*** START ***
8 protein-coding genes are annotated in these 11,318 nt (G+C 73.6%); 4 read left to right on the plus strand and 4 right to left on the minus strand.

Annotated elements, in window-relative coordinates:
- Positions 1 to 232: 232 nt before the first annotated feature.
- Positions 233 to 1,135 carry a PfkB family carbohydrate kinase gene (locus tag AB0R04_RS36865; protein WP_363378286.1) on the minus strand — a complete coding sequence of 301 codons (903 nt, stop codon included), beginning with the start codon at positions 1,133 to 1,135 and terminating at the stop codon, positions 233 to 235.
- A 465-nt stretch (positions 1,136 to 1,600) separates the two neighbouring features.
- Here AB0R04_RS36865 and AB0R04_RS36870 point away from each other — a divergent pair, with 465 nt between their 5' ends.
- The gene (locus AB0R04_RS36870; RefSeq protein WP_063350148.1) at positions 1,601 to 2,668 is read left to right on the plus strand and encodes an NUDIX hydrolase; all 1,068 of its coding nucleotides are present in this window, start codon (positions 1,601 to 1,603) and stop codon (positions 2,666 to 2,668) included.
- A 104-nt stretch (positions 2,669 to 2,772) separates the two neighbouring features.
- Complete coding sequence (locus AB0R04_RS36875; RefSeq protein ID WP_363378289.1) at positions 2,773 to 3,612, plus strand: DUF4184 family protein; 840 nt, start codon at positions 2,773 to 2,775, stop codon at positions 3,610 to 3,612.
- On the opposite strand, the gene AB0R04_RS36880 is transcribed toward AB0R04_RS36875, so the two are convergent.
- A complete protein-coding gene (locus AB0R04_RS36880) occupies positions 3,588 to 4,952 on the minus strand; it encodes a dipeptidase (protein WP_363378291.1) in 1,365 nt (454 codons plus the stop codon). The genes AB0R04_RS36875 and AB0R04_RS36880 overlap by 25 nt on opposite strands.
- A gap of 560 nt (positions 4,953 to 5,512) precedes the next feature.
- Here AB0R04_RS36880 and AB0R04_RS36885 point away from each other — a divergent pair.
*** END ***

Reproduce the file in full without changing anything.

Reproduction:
8 protein-coding genes are annotated in these 11,318 nt (G+C 73.6%); 4 read left to right on the plus strand and 4 right to left on the minus strand.

Annotated elements, in window-relative coordinates:
- Positions 1 to 232: 232 nt before the first annotated feature.
- Positions 233 to 1,135 carry a PfkB family carbohydrate kinase gene (locus tag AB0R04_RS36865; protein WP_363378286.1) on the minus strand — a complete coding sequence of 301 codons (903 nt, stop codon included), beginning with the start codon at positions 1,133 to 1,135 and terminating at the stop codon, positions 233 to 235.
- A 465-nt stretch (positions 1,136 to 1,600) separates the two neighbouring features.
- Here AB0R04_RS36865 and AB0R04_RS36870 point away from each other — a divergent pair, with 465 nt between their 5' ends.
- The gene (locus AB0R04_RS36870; RefSeq protein WP_063350148.1) at positions 1,601 to 2,668 is read left to right on the plus strand and encodes an NUDIX hydrolase; all 1,068 of its coding nucleotides are present in this window, start codon (positions 1,601 to 1,603) and stop codon (positions 2,666 to 2,668) included.
- A 104-nt stretch (positions 2,669 to 2,772) separates the two neighbouring features.
- Complete coding sequence (locus AB0R04_RS36875; RefSeq protein ID WP_363378289.1) at positions 2,773 to 3,612, plus strand: DUF4184 family protein; 840 nt, start codon at positions 2,773 to 2,775, stop codon at positions 3,610 to 3,612.
- On the opposite strand, the gene AB0R04_RS36880 is transcribed toward AB0R04_RS36875, so the two are convergent.
- A complete protein-coding gene (locus AB0R04_RS36880) occupies positions 3,588 to 4,952 on the minus strand; it encodes a dipeptidase (protein WP_363378291.1) in 1,365 nt (454 codons plus the stop codon). The genes AB0R04_RS36875 and AB0R04_RS36880 overlap by 25 nt on opposite strands.
- A gap of 560 nt (positions 4,953 to 5,512) precedes the next feature.
- Here AB0R04_RS36880 and AB0R04_RS36885 point away from each other — a divergent pair.